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What is an Excisional Biopsy?

An excisional biopsy is a medical procedure where a surgeon removes an entire lump or suspicious area for thorough examination. This technique is crucial for diagnosing conditions, particularly cancer. High-resolution images within this article vividly illustrate the process, enhancing your understanding. How might this procedure impact patient outcomes? Join us as we examine the implications for diagnosis and treatment.
A. Gabrenas
A. Gabrenas

An excisional biopsy is a surgical procedure commonly used to remove a piece of tissue that shows sign of possibly being cancerous. For example, it may be used to test abnormal lumps of breast tissue or suspicious moles. It is generally considered one of the more invasive diagnostic tests, often requiring stitches and leaving a scar. While initially diagnostic, an excision biopsy can also be curative if all abnormal cells are successfully removed during the primary procedure.

There are several different types of biopsies that are commonly used to diagnose abnormal masses and skin lesions. One of the simplest and least invasive of these is a needle biopsy, where a needle is inserted into the mass and a small piece of tissue is removed. This is a type of incisional biopsy, meaning only part of the mass is removed.

Excisional biopsies may be used to remove pre-cancerous moles.
Excisional biopsies may be used to remove pre-cancerous moles.

An excisional biopsy, on the other hand, removes the entire affected area. For a larger mass, such as a breast tumor, the procedure is often conducted in a hospital and requires either local or general anesthesia. Such a procedure generally requires stitches to close the wound, and may leave a noticeable dent or dimple where the mass was removed. Even for smaller lesions, such as suspicious moles, stitches are often needed and a small scar is typically left behind where the skin has been removed.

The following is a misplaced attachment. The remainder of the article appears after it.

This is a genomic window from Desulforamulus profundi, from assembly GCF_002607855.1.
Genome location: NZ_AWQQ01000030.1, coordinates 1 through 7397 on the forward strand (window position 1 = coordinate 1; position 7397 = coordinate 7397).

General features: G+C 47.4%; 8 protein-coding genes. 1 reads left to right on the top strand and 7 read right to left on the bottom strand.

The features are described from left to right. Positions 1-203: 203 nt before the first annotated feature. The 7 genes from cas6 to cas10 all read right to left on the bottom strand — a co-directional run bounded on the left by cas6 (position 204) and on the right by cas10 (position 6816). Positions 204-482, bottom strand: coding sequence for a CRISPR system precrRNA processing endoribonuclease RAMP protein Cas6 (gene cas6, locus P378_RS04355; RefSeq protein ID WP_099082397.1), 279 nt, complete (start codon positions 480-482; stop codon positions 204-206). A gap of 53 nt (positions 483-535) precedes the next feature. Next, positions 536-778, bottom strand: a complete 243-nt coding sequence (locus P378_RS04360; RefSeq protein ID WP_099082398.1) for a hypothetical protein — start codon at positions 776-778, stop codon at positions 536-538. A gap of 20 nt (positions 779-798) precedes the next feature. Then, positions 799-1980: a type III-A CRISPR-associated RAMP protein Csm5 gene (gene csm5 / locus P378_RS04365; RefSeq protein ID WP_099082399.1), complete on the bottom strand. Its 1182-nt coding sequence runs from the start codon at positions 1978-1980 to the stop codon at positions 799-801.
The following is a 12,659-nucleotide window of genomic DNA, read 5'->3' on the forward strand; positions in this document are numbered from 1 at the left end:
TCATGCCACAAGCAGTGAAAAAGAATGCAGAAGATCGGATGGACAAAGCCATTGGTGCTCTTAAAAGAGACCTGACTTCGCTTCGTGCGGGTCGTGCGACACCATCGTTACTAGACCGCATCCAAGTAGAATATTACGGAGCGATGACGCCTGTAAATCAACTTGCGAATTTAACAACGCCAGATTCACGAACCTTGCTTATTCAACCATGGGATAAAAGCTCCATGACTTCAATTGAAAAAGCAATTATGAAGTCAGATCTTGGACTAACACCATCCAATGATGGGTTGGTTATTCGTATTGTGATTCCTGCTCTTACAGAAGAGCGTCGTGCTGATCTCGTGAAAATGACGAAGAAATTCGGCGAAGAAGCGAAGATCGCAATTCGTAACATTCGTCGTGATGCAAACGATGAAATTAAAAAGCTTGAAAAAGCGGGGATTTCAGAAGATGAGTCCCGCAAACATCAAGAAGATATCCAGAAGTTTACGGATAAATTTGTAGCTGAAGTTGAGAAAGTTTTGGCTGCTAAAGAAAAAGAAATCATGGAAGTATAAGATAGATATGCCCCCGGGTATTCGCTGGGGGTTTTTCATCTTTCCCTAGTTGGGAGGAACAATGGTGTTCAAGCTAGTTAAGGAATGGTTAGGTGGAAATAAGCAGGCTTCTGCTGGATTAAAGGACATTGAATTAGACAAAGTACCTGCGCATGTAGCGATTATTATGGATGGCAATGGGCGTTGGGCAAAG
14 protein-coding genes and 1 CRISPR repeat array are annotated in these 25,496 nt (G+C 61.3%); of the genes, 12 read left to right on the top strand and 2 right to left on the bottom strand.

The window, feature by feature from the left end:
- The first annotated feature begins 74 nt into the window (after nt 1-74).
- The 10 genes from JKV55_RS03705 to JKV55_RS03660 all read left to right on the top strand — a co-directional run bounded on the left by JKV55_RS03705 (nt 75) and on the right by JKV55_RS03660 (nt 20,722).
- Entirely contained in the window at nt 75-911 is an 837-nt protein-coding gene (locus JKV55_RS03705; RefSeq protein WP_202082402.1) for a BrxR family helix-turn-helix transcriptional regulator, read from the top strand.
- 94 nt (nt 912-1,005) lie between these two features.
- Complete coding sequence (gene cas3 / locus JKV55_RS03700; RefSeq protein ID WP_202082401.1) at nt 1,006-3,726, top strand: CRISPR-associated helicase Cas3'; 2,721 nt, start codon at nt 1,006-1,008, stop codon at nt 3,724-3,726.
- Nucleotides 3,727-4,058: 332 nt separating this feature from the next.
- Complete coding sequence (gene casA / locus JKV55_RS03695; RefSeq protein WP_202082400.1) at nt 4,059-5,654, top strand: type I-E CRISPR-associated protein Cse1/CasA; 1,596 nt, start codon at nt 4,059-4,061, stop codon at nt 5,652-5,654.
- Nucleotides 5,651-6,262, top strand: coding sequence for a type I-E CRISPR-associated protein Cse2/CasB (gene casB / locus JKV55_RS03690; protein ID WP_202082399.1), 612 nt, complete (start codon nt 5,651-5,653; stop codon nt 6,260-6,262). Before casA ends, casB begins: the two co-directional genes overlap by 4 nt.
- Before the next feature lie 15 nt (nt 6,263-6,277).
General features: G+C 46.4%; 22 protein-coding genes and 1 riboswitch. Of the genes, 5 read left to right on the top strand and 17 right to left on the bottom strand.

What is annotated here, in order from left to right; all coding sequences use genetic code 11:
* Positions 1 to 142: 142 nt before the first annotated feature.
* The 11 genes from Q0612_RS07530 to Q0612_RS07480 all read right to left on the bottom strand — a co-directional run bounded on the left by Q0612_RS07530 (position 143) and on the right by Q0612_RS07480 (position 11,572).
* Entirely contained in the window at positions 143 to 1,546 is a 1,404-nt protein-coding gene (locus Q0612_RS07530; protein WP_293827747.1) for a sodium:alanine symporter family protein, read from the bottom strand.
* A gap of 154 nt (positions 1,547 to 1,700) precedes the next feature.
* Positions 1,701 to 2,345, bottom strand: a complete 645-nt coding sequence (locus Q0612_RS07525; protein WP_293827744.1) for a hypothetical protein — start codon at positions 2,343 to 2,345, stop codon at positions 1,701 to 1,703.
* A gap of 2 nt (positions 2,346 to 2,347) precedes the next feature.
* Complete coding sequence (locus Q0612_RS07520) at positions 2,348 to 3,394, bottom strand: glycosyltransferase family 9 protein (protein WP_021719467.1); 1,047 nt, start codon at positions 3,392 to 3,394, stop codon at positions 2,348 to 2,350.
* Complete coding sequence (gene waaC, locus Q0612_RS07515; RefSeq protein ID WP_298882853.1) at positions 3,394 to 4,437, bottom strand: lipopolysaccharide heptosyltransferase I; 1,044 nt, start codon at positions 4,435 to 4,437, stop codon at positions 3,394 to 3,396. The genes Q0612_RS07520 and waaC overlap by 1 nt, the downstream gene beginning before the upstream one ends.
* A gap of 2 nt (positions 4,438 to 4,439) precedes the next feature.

When tissue is removed in an excisional biopsy, it is generally sent for further testing to determine what type of cells are present.
When tissue is removed in an excisional biopsy, it is generally sent for further testing to determine what type of cells are present.

Due to the fact that excisional biopsies are a form of surgery, there are often some risks involved. Risks include those from the anesthesia used, as well as the wound created by the tissue removal. Depending on the exact type used, anesthesia can lead to problems such as difficulty breathing, nerve damage, and nausea and vomiting. Risks related to the tissue removal itself include excessive bleeding, infection and development of abnormal scar tissue. In general, however, healthcare providers only recommend excisional biopsy when the benefits outweigh the risk.

An excisional biopsy can be used to test abnormal breast tissue.
An excisional biopsy can be used to test abnormal breast tissue.

When the tissue is removed in any kind of biopsy, it is generally sent for further testing to determine what type of cells are present. A pathologist typically views the cells under a microscope, often treating it with special chemicals to highlight any abnormalities. If precancerous or cancerous cells are found, the patient and specialist will usually then discuss options for further treatment, if needed. In some cases, such as precancerous moles, the excisional biopsy may have removed enough tissue that no additional treatment is needed. Other cases, however, may require additional surgery, chemotherapy, radiation or other treatment to ensure all of the abnormal cells are eradicated.

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    • Excisional biopsies may be used to remove pre-cancerous moles.
      By: Alexander Raths
      Excisional biopsies may be used to remove pre-cancerous moles.
    • When tissue is removed in an excisional biopsy, it is generally sent for further testing to determine what type of cells are present.
      By: luchschen_shutter
      When tissue is removed in an excisional biopsy, it is generally sent for further testing to determine what type of cells are present.
    • An excisional biopsy can be used to test abnormal breast tissue.
      By: Arto
      An excisional biopsy can be used to test abnormal breast tissue.
    • Anesthesia may be utilized during an excisional biopsy.
      By: pressmaster
      Anesthesia may be utilized during an excisional biopsy.
    • Patients who receive anesthesia during an excisional biopsy will be monitored carefully.
      By: fivepointsix
      Patients who receive anesthesia during an excisional biopsy will be monitored carefully.
    • An excisional biopsy may be used to diagnose abnormalities found on a mammogram.
      By: Tyler Olson
      An excisional biopsy may be used to diagnose abnormalities found on a mammogram.
    • Some people may experience breathing difficulties as a result of anesthesia during procedures.
      By: Lisa F. Young
      Some people may experience breathing difficulties as a result of anesthesia during procedures.